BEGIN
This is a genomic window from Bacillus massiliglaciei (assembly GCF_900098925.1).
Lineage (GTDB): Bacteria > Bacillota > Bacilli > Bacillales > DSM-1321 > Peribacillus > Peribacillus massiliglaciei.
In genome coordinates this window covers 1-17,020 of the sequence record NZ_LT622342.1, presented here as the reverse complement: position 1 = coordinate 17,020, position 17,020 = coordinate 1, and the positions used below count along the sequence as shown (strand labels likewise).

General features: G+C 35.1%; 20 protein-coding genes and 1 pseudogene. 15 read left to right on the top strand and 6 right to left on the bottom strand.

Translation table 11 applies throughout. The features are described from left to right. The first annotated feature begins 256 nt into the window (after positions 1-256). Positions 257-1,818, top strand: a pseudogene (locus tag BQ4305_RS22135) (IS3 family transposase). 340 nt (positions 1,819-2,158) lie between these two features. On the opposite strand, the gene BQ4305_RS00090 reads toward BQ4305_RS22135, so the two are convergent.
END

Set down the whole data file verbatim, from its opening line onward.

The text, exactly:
This is a genomic window from Bacillus massiliglaciei (assembly GCF_900098925.1).
Lineage (GTDB): Bacteria > Bacillota > Bacilli > Bacillales > DSM-1321 > Peribacillus > Peribacillus massiliglaciei.
In genome coordinates this window covers 1-17,020 of the sequence record NZ_LT622342.1, presented here as the reverse complement: position 1 = coordinate 17,020, position 17,020 = coordinate 1, and the positions used below count along the sequence as shown (strand labels likewise).

General features: G+C 35.1%; 20 protein-coding genes and 1 pseudogene. 15 read left to right on the top strand and 6 right to left on the bottom strand.

Translation table 11 applies throughout. The features are described from left to right. The first annotated feature begins 256 nt into the window (after positions 1-256). Positions 257-1,818, top strand: a pseudogene (locus tag BQ4305_RS22135) (IS3 family transposase). 340 nt (positions 1,819-2,158) lie between these two features. On the opposite strand, the gene BQ4305_RS00090 reads toward BQ4305_RS22135, so the two are convergent.